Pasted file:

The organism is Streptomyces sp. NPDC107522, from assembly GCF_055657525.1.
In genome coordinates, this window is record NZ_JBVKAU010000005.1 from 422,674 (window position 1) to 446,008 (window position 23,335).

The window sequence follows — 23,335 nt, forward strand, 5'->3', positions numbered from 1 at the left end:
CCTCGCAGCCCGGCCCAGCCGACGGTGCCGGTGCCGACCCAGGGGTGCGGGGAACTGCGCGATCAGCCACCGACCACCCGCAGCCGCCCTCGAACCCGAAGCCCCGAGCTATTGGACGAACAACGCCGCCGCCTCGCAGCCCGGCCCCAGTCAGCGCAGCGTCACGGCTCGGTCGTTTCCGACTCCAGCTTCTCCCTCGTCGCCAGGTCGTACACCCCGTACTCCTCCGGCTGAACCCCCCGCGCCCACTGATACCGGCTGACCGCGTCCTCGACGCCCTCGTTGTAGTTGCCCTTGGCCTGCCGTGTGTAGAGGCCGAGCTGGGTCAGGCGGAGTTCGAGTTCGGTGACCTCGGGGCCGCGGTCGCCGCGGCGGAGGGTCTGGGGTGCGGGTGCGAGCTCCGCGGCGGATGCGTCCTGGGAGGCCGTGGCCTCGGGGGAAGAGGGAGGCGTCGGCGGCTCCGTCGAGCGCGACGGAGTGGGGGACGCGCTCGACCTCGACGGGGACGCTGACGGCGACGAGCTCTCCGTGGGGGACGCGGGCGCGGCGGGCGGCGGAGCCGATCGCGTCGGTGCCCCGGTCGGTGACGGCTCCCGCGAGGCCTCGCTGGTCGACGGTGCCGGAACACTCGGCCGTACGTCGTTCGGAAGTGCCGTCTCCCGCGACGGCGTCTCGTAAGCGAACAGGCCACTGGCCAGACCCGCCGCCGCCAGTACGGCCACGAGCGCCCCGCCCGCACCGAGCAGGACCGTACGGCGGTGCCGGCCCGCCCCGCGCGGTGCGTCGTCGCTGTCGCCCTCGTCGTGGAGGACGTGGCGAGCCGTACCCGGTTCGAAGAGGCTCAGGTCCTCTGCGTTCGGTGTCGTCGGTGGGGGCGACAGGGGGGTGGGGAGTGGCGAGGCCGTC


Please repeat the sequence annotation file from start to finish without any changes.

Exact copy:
The organism is Streptomyces sp. NPDC107522, from assembly GCF_055657525.1.
In genome coordinates, this window is record NZ_JBVKAU010000005.1 from 422,674 (window position 1) to 446,008 (window position 23,335).

The window sequence follows — 23,335 nt, forward strand, 5'->3', positions numbered from 1 at the left end:
CCTCGCAGCCCGGCCCAGCCGACGGTGCCGGTGCCGACCCAGGGGTGCGGGGAACTGCGCGATCAGCCACCGACCACCCGCAGCCGCCCTCGAACCCGAAGCCCCGAGCTATTGGACGAACAACGCCGCCGCCTCGCAGCCCGGCCCCAGTCAGCGCAGCGTCACGGCTCGGTCGTTTCCGACTCCAGCTTCTCCCTCGTCGCCAGGTCGTACACCCCGTACTCCTCCGGCTGAACCCCCCGCGCCCACTGATACCGGCTGACCGCGTCCTCGACGCCCTCGTTGTAGTTGCCCTTGGCCTGCCGTGTGTAGAGGCCGAGCTGGGTCAGGCGGAGTTCGAGTTCGGTGACCTCGGGGCCGCGGTCGCCGCGGCGGAGGGTCTGGGGTGCGGGTGCGAGCTCCGCGGCGGATGCGTCCTGGGAGGCCGTGGCCTCGGGGGAAGAGGGAGGCGTCGGCGGCTCCGTCGAGCGCGACGGAGTGGGGGACGCGCTCGACCTCGACGGGGACGCTGACGGCGACGAGCTCTCCGTGGGGGACGCGGGCGCGGCGGGCGGCGGAGCCGATCGCGTCGGTGCCCCGGTCGGTGACGGCTCCCGCGAGGCCTCGCTGGTCGACGGTGCCGGAACACTCGGCCGTACGTCGTTCGGAAGTGCCGTCTCCCGCGACGGCGTCTCGTAAGCGAACAGGCCACTGGCCAGACCCGCCGCCGCCAGTACGGCCACGAGCGCCCCGCCCGCACCGAGCAGGACCGTACGGCGGTGCCGGCCCGCCCCGCGCGGTGCGTCGTCGCTGTCGCCCTCGTCGTGGAGGACGTGGCGAGCCGTACCCGGTTCGAAGAGGCTCAGGTCCTCTGCGTTCGGTGTCGTCGGTGGGGGCGACAGGGGGGTGGGGAGTGGCGAGGCCGTC